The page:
In a study published today (August 22nd), in the scientific journal PLoS One, researchers at the Champalimaud Neuroscience Programme establish the effect of serotonin on sensitivity to pain using a combination of advanced genetic and optical techniques.
"Serotonin is a small molecule known to be implicated in a wide range of brain functions, from the control of sleep and appetite, to the regulation of complex emotional behaviours, This neurotransmitter is also popularly thought to contribute to feelings of well being and happiness, as some anti-depression medications work through increasing serotonin in the brain." – says Zachary Mainen, CNP director and principal investigator of the Systems Neuroscience Lab.
Serotonin's great importance led researchers to seek ways of understanding its function, but studying it has been a long-standing challenge.
"Most of the cells that produce serotonin are located in a defined cell group called the Dorsal Raphe Nucleus (DRN)" – explains Zachary Mainen. "This cell group is small and located deep in the brain, which makes targeting it difficult. In addition, other cells that produce and release different molecules are also present in the DRN, which means that general stimulation of the area may result in the release of other molecules besides serotonin."
"To overcome the limitations of previous studies and explore the specific function of serotonin, we used a combination of light and genetics, an approach called optogenetics" – says Guillaume Dugué, a former postdoctoral researcher in the lab of Zachary Mainen. Using genetic techniques, the researchers expressed a light-sensitive protein specifically in the serotonin-producing cells of mice, so that when the researchers shone light on these cells, the cells released serotonin.
"The effect of the serotonin was clear" – says Guillaume Dugué. "Mice that we stimulated to release serotonin showed a significant decrease in sensitivity to pain, when compared with mice in the control group."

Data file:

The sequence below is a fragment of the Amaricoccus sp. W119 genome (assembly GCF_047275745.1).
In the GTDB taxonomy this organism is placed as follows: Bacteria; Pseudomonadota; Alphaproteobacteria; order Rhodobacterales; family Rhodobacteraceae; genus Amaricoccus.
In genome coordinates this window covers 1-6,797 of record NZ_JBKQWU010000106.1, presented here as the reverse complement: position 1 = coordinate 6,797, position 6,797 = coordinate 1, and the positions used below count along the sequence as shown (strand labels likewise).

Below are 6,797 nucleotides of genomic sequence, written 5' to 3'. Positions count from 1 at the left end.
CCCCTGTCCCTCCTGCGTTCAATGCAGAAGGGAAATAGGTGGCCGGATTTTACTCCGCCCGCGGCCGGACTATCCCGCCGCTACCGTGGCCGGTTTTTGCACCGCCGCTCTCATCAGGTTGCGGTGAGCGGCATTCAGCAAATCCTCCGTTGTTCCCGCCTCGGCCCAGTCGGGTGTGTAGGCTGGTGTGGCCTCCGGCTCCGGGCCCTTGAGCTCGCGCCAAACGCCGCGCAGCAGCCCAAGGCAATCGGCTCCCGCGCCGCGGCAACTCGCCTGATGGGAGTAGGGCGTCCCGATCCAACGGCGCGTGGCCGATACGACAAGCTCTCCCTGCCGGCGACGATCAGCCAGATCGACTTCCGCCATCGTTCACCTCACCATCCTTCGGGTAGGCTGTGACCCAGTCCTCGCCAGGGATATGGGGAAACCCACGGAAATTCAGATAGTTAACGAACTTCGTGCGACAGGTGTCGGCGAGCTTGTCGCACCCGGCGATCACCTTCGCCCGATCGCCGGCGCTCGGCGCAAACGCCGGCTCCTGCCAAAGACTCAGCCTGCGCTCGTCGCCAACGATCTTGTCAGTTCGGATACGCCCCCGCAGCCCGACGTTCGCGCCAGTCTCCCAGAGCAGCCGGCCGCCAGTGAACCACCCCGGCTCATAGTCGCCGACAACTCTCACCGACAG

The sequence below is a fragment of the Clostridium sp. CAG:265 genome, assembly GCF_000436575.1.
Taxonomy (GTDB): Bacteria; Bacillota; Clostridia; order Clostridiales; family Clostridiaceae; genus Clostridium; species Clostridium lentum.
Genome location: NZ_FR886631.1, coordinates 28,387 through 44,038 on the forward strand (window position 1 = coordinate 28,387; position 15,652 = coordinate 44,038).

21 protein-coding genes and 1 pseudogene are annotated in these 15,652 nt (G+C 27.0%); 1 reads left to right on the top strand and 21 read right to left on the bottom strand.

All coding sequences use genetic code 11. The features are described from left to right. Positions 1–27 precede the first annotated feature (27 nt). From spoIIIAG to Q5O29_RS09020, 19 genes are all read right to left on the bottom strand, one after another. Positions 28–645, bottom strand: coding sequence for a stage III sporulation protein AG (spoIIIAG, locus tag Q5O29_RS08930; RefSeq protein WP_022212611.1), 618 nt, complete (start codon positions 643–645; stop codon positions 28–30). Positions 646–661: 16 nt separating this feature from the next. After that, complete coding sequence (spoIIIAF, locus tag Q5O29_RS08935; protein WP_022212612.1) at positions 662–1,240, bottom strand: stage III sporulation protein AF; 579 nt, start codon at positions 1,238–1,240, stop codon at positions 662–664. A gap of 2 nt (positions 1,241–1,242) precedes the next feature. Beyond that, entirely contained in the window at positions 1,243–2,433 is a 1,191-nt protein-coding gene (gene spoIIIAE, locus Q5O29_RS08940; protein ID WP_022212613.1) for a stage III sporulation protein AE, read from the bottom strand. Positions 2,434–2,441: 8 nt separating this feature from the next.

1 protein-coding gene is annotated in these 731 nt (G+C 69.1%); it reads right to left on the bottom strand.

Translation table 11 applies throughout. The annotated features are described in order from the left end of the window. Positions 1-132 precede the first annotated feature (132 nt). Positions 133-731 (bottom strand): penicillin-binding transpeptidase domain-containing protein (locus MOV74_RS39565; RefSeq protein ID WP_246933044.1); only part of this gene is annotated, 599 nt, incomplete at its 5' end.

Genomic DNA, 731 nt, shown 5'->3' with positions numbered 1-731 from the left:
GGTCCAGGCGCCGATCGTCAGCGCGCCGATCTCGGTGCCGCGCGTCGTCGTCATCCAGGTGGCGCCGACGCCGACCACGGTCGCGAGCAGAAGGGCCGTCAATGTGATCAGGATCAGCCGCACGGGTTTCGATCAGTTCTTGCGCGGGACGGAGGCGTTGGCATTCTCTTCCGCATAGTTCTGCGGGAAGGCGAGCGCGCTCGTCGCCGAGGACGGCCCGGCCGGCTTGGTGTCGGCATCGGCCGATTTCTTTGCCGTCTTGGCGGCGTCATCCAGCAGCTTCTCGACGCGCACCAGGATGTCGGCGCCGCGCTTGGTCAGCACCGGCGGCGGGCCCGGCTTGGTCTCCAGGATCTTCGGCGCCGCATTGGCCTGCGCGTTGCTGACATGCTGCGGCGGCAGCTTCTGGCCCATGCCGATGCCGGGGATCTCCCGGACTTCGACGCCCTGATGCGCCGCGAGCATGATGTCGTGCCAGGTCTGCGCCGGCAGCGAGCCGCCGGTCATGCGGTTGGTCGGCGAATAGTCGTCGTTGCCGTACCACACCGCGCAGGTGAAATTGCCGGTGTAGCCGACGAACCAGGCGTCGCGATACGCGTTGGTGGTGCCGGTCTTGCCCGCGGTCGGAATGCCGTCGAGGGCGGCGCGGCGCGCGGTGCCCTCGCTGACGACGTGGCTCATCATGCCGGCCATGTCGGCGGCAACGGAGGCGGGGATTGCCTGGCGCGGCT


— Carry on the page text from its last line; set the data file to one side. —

"We devoted substantial efforts to optimising light activation of serotonin-producing cells. Overall these results provide a new level of evidence on the importance of serotonin in gating the influence of sensory inputs to behavioural outputs, a key physiological role that will help define large-scale theories of serotonin function. Moreover, it has possible implications for better understanding chronic pain treatment." – concludes Zachary Mainen.
About Zachary Mainen, Principal Investigator and Director of the Champalimaud Neuroscience Programme
Zach Mainen studied psychology and philosophy at Yale University and received his PhD in Neuroscience from the University of California, San Diego in 1995. From 1995-2007 he worked at Cold Spring Harbor Laboratory, New York, first as a postdoctoral fellow and then as Assistant and Associate Professor. In 2007 Mainen moved to Lisbon, Portugal to help establish the Champalimaud Neuroscience Programme (CNP). He is currently a Senior Investigator and Director of the Programme.
In 2009 Mainen received the Senior Investigator award from the European Research Council (ERC), and in 2010 he was elected a member of the European Molecular Biology Organization (EMBO) in recognition for his work in the life sciences. Mainen's research interests concern how brains use sensory information to guide decisions and to acquire and evaluate knowledge. His laboratory's research combines quantitative descriptions of behavior with physiological analysis of neural systems and circuits and theoretical models of brain function.
About the Champalimaud Neuroscience Programme (CNP)
The CNP is an international programme which strives to unravel the neural basis of behaviour. The concept of the programme takes into account the fact that basic neuroscience research can have a significant impact on the understanding of brain function, which in turn may contribute to the understanding and possible treatment of neurological and psychiatric illnesses.
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